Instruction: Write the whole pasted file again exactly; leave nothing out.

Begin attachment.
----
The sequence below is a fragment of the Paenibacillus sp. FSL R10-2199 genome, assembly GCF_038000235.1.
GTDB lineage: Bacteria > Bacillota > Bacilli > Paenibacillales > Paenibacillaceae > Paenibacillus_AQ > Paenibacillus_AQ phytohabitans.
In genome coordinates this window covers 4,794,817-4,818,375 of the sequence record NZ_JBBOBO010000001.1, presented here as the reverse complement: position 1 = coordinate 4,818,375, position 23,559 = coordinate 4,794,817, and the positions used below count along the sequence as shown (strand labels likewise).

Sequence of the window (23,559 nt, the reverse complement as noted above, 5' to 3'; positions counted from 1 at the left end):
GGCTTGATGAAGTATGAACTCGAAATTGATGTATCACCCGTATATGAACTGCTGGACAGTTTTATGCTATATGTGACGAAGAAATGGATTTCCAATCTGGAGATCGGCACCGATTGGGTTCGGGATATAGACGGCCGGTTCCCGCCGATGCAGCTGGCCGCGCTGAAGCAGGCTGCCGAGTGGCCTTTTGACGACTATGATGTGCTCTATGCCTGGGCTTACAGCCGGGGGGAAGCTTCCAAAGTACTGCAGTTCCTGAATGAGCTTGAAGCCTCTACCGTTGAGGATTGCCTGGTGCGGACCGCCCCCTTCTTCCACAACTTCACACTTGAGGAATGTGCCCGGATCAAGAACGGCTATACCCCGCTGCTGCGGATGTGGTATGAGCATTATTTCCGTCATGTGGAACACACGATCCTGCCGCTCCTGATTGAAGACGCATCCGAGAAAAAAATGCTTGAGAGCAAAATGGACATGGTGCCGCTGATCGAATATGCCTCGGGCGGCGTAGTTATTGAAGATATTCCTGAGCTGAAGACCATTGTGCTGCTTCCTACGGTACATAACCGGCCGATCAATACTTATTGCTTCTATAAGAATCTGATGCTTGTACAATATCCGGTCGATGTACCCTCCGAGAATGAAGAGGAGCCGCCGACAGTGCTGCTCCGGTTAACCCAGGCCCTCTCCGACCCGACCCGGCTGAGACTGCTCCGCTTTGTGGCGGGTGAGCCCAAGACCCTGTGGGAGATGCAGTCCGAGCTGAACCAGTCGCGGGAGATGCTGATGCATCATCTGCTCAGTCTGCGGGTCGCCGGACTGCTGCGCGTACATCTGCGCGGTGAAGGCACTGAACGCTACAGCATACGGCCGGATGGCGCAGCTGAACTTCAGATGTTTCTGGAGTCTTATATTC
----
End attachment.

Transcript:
The sequence below is a fragment of the Paenibacillus sp. FSL R10-2199 genome, assembly GCF_038000235.1.
GTDB lineage: Bacteria > Bacillota > Bacilli > Paenibacillales > Paenibacillaceae > Paenibacillus_AQ > Paenibacillus_AQ phytohabitans.
In genome coordinates this window covers 4,794,817-4,818,375 of the sequence record NZ_JBBOBO010000001.1, presented here as the reverse complement: position 1 = coordinate 4,818,375, position 23,559 = coordinate 4,794,817, and the positions used below count along the sequence as shown (strand labels likewise).

Sequence of the window (23,559 nt, the reverse complement as noted above, 5' to 3'; positions counted from 1 at the left end):
GGCTTGATGAAGTATGAACTCGAAATTGATGTATCACCCGTATATGAACTGCTGGACAGTTTTATGCTATATGTGACGAAGAAATGGATTTCCAATCTGGAGATCGGCACCGATTGGGTTCGGGATATAGACGGCCGGTTCCCGCCGATGCAGCTGGCCGCGCTGAAGCAGGCTGCCGAGTGGCCTTTTGACGACTATGATGTGCTCTATGCCTGGGCTTACAGCCGGGGGGAAGCTTCCAAAGTACTGCAGTTCCTGAATGAGCTTGAAGCCTCTACCGTTGAGGATTGCCTGGTGCGGACCGCCCCCTTCTTCCACAACTTCACACTTGAGGAATGTGCCCGGATCAAGAACGGCTATACCCCGCTGCTGCGGATGTGGTATGAGCATTATTTCCGTCATGTGGAACACACGATCCTGCCGCTCCTGATTGAAGACGCATCCGAGAAAAAAATGCTTGAGAGCAAAATGGACATGGTGCCGCTGATCGAATATGCCTCGGGCGGCGTAGTTATTGAAGATATTCCTGAGCTGAAGACCATTGTGCTGCTTCCTACGGTACATAACCGGCCGATCAATACTTATTGCTTCTATAAGAATCTGATGCTTGTACAATATCCGGTCGATGTACCCTCCGAGAATGAAGAGGAGCCGCCGACAGTGCTGCTCCGGTTAACCCAGGCCCTCTCCGACCCGACCCGGCTGAGACTGCTCCGCTTTGTGGCGGGTGAGCCCAAGACCCTGTGGGAGATGCAGTCCGAGCTGAACCAGTCGCGGGAGATGCTGATGCATCATCTGCTCAGTCTGCGGGTCGCCGGACTGCTGCGCGTACATCTGCGCGGTGAAGGCACTGAACGCTACAGCATACGGCCGGATGGCGCAGCTGAACTTCAGATGTTTCTGGAGTCTTATATTC